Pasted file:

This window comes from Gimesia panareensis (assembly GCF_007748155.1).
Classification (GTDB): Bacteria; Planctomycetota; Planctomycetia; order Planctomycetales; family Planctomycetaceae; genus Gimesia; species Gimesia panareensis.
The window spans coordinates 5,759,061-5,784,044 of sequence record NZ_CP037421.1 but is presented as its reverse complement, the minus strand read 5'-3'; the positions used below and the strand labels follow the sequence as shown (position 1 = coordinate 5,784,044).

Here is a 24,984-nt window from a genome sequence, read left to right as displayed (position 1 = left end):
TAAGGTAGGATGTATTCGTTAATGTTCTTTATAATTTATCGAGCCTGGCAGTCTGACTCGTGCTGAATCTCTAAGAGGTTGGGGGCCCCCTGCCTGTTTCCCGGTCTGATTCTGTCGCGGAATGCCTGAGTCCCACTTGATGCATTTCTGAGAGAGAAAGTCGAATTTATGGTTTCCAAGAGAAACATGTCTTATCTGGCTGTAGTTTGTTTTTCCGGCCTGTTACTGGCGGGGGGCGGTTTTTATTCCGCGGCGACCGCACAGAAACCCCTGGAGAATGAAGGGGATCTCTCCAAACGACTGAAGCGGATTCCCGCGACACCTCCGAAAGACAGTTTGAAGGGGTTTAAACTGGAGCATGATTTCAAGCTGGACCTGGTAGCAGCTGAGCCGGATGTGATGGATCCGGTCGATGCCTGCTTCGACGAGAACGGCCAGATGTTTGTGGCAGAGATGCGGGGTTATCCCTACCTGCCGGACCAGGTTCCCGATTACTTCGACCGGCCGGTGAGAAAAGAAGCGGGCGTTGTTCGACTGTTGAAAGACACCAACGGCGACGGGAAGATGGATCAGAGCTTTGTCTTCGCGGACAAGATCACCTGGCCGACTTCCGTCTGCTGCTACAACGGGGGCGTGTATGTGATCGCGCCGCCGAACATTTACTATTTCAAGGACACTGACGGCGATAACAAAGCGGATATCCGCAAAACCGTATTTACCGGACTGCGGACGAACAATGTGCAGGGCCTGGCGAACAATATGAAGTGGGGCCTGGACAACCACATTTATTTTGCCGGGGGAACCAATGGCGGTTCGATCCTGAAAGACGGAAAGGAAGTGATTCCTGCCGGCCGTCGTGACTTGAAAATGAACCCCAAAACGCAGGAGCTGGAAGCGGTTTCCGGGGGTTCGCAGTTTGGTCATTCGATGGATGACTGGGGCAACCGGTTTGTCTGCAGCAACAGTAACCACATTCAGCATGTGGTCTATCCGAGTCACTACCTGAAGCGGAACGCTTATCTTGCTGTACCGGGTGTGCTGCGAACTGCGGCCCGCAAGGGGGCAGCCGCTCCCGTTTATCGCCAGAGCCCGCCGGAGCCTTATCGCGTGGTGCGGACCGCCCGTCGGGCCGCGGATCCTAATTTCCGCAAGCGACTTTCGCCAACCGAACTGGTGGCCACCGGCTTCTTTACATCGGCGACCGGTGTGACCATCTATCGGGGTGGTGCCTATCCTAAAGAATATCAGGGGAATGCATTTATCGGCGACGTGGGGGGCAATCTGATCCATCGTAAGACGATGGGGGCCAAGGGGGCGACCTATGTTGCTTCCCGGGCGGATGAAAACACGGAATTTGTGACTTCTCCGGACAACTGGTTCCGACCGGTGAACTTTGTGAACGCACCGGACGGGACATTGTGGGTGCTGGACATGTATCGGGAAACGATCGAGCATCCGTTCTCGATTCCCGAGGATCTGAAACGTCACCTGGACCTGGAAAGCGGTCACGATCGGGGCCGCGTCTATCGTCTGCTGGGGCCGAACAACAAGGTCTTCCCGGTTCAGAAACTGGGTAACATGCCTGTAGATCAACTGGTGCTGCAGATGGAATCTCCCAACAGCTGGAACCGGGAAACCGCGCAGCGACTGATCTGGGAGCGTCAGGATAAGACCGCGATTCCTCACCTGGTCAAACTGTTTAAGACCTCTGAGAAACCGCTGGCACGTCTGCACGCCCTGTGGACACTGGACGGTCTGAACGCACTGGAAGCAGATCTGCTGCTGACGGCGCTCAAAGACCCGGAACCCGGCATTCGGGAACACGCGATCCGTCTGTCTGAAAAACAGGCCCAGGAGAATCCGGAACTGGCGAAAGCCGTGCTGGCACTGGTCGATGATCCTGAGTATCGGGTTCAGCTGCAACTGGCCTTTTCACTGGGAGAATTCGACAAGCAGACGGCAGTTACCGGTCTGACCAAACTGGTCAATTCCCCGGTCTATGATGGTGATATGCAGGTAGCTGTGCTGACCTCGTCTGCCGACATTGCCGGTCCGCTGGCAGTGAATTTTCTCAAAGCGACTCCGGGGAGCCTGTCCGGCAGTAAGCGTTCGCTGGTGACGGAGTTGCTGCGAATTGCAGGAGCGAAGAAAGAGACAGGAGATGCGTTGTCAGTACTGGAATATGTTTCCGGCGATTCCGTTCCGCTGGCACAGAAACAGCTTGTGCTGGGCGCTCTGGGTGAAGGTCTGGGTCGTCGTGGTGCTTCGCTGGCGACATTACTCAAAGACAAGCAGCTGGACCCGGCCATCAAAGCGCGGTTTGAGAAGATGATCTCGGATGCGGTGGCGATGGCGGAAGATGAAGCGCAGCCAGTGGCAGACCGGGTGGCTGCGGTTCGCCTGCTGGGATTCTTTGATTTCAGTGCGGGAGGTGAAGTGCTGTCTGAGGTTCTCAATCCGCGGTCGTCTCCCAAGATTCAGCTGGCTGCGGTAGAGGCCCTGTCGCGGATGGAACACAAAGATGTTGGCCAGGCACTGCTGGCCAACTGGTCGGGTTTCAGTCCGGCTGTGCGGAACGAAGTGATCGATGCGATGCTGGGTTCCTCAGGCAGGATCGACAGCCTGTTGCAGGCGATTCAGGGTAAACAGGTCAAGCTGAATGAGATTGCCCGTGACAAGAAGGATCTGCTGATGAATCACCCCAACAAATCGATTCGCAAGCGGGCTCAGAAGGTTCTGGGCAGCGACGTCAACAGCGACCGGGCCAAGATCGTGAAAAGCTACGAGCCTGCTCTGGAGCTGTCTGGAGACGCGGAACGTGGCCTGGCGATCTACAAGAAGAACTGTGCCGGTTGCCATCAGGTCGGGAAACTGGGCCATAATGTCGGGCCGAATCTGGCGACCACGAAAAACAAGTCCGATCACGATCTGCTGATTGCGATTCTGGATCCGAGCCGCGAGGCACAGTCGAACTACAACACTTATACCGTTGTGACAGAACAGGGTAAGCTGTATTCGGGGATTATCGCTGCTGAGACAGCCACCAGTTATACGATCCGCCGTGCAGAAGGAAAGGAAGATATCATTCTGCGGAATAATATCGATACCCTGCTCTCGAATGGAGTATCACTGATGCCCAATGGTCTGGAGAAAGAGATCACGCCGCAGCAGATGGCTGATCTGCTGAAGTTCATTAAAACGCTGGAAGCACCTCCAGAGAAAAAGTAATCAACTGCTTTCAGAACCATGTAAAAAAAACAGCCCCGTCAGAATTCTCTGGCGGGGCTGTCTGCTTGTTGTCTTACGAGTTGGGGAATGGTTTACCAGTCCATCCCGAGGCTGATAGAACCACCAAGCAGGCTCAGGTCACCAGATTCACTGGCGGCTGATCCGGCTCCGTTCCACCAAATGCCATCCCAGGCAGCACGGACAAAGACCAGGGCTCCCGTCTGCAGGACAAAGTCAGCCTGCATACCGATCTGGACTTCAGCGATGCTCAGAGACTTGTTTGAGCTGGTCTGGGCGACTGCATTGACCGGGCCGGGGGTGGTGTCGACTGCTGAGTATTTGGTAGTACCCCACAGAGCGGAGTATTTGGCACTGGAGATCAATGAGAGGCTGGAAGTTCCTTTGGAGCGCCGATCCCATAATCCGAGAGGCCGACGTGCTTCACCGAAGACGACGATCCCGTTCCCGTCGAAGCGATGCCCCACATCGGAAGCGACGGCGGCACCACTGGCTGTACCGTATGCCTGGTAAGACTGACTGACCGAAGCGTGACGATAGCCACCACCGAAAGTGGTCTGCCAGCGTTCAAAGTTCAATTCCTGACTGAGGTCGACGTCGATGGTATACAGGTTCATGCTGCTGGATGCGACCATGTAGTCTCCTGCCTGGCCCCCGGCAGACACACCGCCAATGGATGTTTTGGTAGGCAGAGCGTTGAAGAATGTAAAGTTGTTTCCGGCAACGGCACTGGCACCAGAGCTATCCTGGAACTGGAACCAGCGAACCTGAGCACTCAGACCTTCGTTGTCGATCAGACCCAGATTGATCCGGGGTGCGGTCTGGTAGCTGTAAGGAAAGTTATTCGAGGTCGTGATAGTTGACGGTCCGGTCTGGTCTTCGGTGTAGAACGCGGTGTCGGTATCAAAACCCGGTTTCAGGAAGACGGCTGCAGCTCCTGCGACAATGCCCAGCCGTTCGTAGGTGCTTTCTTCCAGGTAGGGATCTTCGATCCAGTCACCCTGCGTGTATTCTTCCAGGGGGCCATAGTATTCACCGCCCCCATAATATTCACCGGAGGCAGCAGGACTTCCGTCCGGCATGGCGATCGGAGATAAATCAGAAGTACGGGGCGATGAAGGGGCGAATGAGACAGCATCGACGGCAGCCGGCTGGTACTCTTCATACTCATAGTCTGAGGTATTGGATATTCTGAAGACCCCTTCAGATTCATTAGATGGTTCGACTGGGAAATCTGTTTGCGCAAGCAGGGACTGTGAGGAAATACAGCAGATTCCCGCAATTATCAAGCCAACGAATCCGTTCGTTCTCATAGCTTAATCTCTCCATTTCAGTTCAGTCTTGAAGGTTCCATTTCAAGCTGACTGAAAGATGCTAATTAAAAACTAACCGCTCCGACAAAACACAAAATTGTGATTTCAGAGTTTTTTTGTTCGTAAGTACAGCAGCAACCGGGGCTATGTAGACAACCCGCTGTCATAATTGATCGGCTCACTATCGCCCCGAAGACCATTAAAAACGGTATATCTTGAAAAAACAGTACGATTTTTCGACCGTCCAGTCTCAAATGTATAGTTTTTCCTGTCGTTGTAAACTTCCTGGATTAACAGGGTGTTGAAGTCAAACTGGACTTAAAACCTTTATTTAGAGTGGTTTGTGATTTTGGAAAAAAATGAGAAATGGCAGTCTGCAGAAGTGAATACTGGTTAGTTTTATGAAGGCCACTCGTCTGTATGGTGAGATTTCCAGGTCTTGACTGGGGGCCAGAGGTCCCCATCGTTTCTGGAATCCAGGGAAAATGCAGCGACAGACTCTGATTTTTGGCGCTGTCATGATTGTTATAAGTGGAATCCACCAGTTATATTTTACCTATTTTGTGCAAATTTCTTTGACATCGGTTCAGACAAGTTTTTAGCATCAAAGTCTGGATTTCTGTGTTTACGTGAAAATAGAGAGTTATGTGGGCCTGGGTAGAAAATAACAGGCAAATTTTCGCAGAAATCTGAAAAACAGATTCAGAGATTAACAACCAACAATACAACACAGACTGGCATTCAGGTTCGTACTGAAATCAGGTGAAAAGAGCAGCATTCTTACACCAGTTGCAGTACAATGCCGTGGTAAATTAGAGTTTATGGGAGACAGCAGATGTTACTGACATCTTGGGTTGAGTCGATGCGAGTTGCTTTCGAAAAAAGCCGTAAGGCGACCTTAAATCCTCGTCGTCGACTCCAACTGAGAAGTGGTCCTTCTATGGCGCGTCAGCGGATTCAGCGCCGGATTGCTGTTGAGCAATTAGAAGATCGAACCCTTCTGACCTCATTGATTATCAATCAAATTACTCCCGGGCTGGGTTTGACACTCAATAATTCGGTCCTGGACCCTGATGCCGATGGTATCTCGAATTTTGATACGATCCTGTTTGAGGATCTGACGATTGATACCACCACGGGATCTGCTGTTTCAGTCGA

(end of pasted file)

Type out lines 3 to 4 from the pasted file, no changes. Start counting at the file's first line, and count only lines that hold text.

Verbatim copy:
The window spans coordinates 5,759,061-5,784,044 of sequence record NZ_CP037421.1 but is presented as its reverse complement, the minus strand read 5'-3'; the positions used below and the strand labels follow the sequence as shown (position 1 = coordinate 5,784,044).

Here is a 24,984-nt window from a genome sequence, read left to right as displayed (position 1 = left end):